Carmelita Jeter winning gold from Shelly-Ann Fraser-Pryce in the women's 100m final in Daegu (© Getty Images)
Unlike their male counterparts, the world’s top women in the 100m do not shy away from racing each other on the international circuit, but that doesn’t make it any easier to predict the winner at major championships.
USA’s defending champion Carmelita Jeter has had an erratic season, which was threatened by a mid-season injury sustained in Shanghai.
The 33-year-old has since recovered and returned to sub-11 territory in the heats of the 100m at the IAAF Diamond League in London last month, but then withdrew from the final as a precaution.
If Jeter makes it on to the podium in Moscow, she will tie Merlene Ottey’s record as a four-time medallist in the 100m at the World Championships. Should she take gold, Jeter will become just the second back-to-back World 100m champion.
But in a high-quality year for the event, Jeter’s season’s best of 10.93 puts her just 10th on this year’s world list.
No fewer than 12 women have broken the 11-second barrier this year. To date, 2000 is the only season with more sub-11-second sprinters when 13 women dipped under the mark.
Jeter’s wildcard entry means that the US will have four women in the event, but such is USA’s depth, they will be missing Barbara Pierre, who has clocked 10.85 this year.
The top three at the US championships were English Gardner, Octavious Freeman and Alexandria Anderson, all of them smashing their personal bests and running well below 11 seconds. All of them have the ability to run times that will challenge for medals, but their relative lack of experience at major championships could come into play.
Double Olympic gold medallist and 2009 World champion Shelly-Ann Fraser-Pryce leads the 2013 list with 10.77. The Jamaican is a reliable championship performer too and it will be a surprise if she doesn’t feature on the podium, but in her last race before Moscow, she was beaten by Blessing Okagbare.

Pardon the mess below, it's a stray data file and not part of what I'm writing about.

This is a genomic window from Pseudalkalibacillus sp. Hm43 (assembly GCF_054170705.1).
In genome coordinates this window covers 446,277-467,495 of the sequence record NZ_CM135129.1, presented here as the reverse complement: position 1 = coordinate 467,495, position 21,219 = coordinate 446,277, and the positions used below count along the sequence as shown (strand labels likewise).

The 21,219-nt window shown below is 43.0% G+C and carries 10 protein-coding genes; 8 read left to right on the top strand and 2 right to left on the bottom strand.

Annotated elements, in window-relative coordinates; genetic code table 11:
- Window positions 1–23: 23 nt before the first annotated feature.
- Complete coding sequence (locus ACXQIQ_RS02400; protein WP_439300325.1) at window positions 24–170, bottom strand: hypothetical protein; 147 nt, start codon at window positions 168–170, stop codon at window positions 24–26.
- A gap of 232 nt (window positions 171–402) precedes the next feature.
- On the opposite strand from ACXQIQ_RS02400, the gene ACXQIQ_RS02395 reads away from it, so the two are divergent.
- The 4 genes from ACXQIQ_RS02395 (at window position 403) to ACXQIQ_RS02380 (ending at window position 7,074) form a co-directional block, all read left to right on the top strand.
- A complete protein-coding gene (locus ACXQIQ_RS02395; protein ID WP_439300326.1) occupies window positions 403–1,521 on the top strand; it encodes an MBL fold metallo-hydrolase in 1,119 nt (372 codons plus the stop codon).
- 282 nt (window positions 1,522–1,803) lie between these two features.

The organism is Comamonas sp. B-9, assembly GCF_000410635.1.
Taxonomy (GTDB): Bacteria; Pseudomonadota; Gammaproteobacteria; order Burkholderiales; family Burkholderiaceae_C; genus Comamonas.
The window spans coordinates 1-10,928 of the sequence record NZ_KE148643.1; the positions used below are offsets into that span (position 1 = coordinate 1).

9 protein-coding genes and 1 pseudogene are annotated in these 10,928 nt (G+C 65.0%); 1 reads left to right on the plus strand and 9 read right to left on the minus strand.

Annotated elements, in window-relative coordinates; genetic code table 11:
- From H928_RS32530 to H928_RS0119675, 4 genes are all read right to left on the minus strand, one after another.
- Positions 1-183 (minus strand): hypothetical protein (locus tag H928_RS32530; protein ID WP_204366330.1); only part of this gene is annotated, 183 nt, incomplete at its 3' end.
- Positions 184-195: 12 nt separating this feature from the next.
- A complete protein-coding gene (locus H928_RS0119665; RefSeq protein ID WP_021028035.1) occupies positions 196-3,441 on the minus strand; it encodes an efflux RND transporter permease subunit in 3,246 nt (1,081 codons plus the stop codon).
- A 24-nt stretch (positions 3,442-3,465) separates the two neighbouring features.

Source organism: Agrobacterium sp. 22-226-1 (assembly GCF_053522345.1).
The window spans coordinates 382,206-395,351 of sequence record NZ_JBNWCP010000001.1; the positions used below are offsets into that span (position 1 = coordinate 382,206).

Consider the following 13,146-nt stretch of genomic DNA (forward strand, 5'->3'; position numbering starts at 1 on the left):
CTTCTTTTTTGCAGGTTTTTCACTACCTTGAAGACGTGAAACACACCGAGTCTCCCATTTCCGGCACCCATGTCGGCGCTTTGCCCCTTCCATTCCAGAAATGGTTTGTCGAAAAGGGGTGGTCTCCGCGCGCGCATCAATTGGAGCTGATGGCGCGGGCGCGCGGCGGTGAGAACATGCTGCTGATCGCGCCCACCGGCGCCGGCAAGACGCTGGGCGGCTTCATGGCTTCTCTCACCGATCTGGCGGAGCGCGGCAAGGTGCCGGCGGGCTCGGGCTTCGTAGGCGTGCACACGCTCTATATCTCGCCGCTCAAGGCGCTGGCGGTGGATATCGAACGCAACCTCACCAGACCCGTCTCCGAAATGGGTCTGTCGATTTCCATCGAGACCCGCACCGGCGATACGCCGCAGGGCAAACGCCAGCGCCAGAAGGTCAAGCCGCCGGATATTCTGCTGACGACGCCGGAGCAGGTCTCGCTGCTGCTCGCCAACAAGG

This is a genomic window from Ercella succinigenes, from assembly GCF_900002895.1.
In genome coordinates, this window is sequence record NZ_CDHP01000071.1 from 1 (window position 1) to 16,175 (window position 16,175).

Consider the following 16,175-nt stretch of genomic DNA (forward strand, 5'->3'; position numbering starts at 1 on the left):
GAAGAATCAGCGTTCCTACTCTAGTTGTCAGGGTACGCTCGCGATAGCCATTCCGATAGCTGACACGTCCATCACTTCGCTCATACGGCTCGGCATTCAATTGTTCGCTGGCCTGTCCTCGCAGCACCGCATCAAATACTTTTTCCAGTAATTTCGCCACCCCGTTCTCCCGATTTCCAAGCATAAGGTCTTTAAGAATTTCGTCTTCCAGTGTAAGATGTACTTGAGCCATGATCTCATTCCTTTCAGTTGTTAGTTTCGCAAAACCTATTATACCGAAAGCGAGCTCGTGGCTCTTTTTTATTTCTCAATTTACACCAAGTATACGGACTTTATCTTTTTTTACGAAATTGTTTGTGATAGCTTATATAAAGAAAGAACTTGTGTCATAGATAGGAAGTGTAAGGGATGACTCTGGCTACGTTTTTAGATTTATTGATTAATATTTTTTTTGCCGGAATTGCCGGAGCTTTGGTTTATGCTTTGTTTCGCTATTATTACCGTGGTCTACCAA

The Nigerian has developed a habit of causing upsets, having beaten Fraser-Pryce recently in London where she twice broke the African record: first with 10.86 in the heats, then followed by 10.79 in the final.
To date, no African woman has ever won a medal in the 100m or 200m at the World Championships, but Okagbare could be the athlete to put an end to that slightly surprising statistic.
So too could Ivory Coast’s Murielle Ahoure. The US-based 25-year-old took the silver medal at the 2012 World Indoor Championships and then made the finals of the 100m and 200m at the London 2012 Olympic Games.
She is also gaining a reputation as a solid performer, defeating Allyson Felix in Rome and Fraser-Pryce in Monaco, albeit both races being over 200m.
Trinidad and Tobago’s Kelly-Ann Baptiste took bronze in Daegu two years ago and is even faster this year, having broken her own national record with 10.83 in Port of Spain.
All but one 100m final in the history of the World Championships has featured at least one European sprinter. Bulgaria’s Ivet Lalova, the sole European representative in the Daegu 100m final, leads the charge again this year. Ukraine’s Mariya Ryemyen and 2010 European champion Verena Sailer also have high hopes of lining up in the final.
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Jon Mulkeen for the IAAF